However, I was gradually coming to terms and one day, decided I can’t live with this anger anymore because I felt they deserve a second chance, after all, they were also teens who weren’t taught to filter right from the wrong, besides, parents rarely monitored their kid’s behavior in school and held them accountable; that was quite a norm those days. As the Buddhist proverbial goes, I was swallowing the charcoal to hurt others, but it was only hurting me. I gradually began to meet my school friends after many years, who also genuinely regretted their actions. It took time but eventually we all made peace with the past and moved on.
I could come out of this suffering because it wasn’t as bad and the people who bullied me showed remorse. However, not every survivor of bullying can forgive and rightly so. In most cases, bullying leaves psychological trauma on victims like Arvey; bullies are emboldened when not held accountable, repeat the offence, and are nasty to a great extent. Victims often slip into depression, and other mental health crises which affect them permanently, deteriorating not only their self-confidence, but also their ability to trust others and nurture friendships and relationships.
ITS NOT ALWAYS ABOUT SINGLE PARENTING
I’d come across comments suggesting the boy had feminine nature because he was raised by a single mother; while I do agree that single parenting (by either gender) does have an impact on a child’s psychological health but it’s not always the same in every case. I was raised by both mother and father, grew up in a heterosexual society, surrounded by straight people yet I’m gay. Just like one cannot forcefully feminize boys who are naturally masculine by nature, similarly, one cannot forcefully masculinize boys who are naturally feminine by nature. As long as they are not harming anyone, minding their own business, and trying to be a better person, we need to learn to live and let live.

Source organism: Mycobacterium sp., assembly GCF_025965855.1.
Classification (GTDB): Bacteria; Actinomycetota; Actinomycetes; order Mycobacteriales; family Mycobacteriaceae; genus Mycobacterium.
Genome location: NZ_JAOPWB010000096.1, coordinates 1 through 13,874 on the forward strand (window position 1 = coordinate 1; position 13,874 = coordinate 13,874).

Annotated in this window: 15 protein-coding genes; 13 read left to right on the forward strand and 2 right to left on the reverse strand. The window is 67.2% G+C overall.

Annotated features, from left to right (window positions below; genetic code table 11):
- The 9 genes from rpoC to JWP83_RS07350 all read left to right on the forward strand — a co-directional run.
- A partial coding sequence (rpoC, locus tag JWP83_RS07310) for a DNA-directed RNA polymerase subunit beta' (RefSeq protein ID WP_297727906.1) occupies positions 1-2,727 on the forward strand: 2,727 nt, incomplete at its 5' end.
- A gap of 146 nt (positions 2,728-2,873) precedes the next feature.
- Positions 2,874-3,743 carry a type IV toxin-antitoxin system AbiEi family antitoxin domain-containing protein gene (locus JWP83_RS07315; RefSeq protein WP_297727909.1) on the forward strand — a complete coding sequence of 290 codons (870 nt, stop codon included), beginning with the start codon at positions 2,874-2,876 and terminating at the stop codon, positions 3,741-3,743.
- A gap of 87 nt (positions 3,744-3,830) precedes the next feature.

Arvey Malhotra was a bright child; just like everyone, he had potential to make it big in life. But his classmates and School authorities murdered him, mentally, physically, sexually, systematically.
After 17-year-old Manav Singh’s death on May 2020, this incident broke my heart to smithereens. For life’s sake, we are in 2022; School premises are supposed to safeguard students from ragging and bullying and be sensitised about students having different personalities and abilities.
I genuinely hope Delhi Public School, Faridabad is made to pay a heavy price for their apathy shown towards Arvey and for unfairly suspending his grieving mother Aarti Malhotra, who is fighting a lone battle to give justice to her son.
TO ALL PARENTS – TEACH YOUR CHILDREN TO ACCEPT ALL AS THEY ARE
Bigger accountability lies in parents who have to ensure they raise their kids right. They can no longer take it lightly when their kids bully others in school. No, there is nothing normal if a child or teen is being harassed and assaulted to an extent of dying by suicide. They need to monitor their kid’s behavior and keep a check when they go astray.
I’m not suggesting parents should teach them about sexuality like the LGBT activists insist, but at least teach them to be kind to everyone irrespective of their different nature, be accepting not only in the class but also outside school premises and remind them that there shall be repercussions for behaving badly especially, when it causes harm to others.
Note: Author of this article chooses to remain anonymous, but surely wants to be a voice for many, who have suffered similar ordeal.
READ ARVEY MALHOTRA’S CASE
My 13-Year-Old Son Was Falsely Accused By His Female Classmate | Mother Speaks Up